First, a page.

The Political Economy of Reforms in Central Bank Design
What explains the worldwide changes in central bank design over the past five decades? Using a new dataset on central bank institutional design, this paper investigates the timing, pace and magnitude of reforms in a sample of 155 countries over the period 1972-2017. I construct a new dynamic index of central bank independence and show that initial reforms that increase the level of independence, as well as regional convergence, represent important drivers of changes in central bank design.
Similarly, external pressures, such as obtaining an IMF loan, and political events, such as democratic reforms and the election of nationalistic governments, also impact the reform process.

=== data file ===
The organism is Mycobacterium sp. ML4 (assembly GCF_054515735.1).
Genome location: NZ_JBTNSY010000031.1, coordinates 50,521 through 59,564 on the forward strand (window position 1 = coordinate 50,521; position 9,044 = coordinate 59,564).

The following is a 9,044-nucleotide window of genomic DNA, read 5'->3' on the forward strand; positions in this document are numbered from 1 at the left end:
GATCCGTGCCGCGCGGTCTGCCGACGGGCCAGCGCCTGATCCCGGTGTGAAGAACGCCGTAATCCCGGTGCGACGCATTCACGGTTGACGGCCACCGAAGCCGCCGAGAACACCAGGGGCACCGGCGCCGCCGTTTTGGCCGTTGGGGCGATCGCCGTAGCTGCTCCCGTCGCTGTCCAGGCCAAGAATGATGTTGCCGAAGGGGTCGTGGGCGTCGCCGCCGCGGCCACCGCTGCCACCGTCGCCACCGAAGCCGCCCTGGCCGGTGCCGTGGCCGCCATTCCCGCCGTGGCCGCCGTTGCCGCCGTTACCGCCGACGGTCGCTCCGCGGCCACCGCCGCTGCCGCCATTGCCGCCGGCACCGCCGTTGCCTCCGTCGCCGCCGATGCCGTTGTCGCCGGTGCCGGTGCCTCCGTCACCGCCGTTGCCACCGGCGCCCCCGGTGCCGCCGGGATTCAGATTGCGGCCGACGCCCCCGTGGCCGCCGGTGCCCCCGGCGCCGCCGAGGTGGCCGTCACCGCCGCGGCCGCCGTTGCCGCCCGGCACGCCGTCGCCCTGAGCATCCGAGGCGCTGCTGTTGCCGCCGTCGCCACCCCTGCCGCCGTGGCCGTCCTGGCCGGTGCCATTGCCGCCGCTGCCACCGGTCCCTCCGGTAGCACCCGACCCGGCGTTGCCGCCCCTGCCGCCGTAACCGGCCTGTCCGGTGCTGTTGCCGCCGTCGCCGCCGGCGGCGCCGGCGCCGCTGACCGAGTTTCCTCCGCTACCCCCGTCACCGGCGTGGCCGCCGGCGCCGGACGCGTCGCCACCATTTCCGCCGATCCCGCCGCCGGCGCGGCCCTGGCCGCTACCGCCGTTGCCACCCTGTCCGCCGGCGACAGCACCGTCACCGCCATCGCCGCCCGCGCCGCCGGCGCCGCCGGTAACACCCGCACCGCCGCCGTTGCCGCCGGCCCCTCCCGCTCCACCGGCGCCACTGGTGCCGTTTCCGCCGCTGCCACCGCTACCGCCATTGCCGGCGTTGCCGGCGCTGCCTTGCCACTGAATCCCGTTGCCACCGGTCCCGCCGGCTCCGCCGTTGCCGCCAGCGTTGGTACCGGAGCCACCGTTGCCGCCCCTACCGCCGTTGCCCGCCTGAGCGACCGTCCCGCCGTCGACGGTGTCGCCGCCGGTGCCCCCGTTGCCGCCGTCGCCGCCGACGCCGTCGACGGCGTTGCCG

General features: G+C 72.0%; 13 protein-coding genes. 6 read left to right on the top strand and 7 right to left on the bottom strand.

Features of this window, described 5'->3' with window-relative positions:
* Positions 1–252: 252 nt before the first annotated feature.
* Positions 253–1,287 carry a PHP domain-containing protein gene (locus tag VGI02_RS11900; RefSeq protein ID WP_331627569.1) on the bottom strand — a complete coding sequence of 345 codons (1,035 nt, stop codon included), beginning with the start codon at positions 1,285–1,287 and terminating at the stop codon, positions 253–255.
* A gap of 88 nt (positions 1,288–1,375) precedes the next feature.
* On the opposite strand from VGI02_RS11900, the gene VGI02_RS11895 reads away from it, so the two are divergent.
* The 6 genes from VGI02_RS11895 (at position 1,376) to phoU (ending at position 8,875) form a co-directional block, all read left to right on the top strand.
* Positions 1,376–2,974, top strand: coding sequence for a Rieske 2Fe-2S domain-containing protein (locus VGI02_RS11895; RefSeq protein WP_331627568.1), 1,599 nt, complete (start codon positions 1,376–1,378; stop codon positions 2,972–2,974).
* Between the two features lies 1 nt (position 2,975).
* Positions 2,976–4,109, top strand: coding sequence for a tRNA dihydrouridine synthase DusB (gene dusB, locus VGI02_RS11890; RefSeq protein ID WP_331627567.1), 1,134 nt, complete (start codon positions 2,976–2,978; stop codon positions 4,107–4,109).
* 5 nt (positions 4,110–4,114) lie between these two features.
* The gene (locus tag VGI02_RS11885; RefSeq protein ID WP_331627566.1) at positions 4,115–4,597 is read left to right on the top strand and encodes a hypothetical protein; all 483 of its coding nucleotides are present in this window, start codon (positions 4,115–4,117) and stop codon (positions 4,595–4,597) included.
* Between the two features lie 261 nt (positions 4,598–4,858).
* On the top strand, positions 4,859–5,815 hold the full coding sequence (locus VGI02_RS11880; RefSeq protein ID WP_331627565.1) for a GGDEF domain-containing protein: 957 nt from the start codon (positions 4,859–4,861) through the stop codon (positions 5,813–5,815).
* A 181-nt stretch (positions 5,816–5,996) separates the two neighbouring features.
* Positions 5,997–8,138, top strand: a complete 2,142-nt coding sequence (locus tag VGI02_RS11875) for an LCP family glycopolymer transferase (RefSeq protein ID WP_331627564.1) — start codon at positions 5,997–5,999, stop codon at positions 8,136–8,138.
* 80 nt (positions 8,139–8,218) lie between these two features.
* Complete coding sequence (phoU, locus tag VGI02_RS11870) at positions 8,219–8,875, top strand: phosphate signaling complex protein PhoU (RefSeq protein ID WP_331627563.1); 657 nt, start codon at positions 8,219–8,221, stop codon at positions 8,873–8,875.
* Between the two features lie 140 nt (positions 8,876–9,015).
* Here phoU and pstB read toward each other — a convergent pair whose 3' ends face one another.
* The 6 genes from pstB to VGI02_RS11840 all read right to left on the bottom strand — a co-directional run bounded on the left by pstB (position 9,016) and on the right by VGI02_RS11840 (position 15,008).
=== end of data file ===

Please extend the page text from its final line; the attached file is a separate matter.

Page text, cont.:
Reforms also follow periods of high inflation rates suggesting an endogeneous evolution of central bank independence. The results also reveal important heterogeneities in the reform process depending on the level of development, the size and direction of reforms, as well as the different dimensions along which central bank legislation can be amended.